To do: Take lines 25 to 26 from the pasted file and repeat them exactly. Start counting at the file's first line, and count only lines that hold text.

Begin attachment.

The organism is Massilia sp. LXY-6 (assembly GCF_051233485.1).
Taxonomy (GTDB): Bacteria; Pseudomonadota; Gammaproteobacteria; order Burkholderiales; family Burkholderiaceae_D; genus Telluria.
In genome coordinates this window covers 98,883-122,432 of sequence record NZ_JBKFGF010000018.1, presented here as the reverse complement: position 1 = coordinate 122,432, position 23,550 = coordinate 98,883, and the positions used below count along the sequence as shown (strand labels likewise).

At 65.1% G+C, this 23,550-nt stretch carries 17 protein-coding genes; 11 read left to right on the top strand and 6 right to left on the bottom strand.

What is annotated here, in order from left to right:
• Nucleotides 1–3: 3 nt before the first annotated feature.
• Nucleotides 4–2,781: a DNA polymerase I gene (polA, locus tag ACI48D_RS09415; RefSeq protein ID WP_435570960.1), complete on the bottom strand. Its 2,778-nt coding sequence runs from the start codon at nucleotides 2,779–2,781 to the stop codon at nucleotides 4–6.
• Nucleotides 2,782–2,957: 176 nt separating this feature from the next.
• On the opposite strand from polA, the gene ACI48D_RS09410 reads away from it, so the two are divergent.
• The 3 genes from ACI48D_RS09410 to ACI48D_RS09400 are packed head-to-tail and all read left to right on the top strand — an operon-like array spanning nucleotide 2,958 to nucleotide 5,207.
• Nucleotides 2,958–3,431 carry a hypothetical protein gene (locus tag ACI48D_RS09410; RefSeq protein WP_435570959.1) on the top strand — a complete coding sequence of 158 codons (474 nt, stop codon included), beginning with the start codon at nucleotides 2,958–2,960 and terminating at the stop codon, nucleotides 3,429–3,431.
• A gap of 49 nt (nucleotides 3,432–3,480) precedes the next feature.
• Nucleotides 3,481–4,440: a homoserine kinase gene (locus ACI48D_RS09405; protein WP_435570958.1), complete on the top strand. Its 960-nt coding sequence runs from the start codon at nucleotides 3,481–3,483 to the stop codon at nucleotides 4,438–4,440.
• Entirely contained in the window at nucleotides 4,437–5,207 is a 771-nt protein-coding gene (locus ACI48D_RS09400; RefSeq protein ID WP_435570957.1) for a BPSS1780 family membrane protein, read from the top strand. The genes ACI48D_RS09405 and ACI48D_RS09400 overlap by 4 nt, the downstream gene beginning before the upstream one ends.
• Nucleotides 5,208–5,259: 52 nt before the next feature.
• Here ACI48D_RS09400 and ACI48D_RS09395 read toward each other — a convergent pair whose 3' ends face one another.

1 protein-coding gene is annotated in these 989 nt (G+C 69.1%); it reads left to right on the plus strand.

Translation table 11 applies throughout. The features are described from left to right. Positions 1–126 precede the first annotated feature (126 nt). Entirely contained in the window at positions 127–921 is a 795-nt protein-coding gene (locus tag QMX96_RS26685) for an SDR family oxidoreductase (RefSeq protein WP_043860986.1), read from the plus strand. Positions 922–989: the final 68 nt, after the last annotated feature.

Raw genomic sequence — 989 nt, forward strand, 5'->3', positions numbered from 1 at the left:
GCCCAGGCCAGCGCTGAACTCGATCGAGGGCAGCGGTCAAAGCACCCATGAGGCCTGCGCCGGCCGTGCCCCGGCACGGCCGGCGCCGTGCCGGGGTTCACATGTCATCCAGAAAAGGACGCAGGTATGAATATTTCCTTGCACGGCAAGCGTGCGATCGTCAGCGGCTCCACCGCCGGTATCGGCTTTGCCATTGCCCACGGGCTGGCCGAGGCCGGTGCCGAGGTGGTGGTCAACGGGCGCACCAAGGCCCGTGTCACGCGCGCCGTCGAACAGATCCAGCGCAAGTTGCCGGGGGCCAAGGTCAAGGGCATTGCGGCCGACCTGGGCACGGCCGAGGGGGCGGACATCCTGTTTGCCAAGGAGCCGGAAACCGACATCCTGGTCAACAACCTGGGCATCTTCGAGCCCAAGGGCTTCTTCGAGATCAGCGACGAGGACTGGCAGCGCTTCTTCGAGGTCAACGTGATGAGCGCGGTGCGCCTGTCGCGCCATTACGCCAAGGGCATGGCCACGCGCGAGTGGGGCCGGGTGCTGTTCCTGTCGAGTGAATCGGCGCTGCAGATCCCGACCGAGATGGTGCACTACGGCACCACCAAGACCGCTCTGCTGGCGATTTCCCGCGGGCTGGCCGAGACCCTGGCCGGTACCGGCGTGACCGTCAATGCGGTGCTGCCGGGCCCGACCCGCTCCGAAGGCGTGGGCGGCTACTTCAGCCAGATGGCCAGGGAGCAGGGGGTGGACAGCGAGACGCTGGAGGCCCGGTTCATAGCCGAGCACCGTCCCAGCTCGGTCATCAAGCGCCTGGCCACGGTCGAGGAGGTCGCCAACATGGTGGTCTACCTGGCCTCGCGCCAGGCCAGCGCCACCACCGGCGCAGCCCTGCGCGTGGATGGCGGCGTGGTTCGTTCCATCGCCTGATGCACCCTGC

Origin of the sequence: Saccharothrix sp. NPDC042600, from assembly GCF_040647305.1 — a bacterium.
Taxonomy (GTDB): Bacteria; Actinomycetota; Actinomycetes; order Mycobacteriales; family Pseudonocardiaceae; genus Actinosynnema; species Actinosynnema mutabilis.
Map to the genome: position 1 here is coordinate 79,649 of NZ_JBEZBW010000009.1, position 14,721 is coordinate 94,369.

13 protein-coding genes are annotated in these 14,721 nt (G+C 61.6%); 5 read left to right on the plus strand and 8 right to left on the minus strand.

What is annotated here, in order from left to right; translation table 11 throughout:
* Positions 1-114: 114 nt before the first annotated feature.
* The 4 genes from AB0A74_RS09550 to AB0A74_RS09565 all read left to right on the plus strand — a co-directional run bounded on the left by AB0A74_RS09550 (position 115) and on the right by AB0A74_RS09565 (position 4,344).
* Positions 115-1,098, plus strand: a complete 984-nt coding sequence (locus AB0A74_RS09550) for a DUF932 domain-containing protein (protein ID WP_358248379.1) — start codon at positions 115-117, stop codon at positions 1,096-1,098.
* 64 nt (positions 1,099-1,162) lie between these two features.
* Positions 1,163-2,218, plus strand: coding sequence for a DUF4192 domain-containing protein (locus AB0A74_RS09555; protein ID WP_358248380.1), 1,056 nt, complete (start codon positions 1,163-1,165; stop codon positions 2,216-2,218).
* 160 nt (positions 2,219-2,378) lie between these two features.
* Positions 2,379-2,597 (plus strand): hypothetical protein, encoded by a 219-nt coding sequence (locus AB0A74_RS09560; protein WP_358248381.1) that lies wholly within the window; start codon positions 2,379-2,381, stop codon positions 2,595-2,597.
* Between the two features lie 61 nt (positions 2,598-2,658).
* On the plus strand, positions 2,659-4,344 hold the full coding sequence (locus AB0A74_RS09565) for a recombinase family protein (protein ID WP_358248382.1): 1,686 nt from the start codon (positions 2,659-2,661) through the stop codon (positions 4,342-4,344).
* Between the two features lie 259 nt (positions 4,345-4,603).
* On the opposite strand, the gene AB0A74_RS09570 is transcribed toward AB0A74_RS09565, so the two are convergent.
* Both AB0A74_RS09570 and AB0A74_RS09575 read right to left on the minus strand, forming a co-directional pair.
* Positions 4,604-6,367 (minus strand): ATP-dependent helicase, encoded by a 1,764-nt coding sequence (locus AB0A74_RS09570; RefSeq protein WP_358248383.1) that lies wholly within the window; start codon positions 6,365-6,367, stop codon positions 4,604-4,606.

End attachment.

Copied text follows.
What is annotated here, in order from left to right; translation table 11 throughout:
* Positions 1-114: 114 nt before the first annotated feature.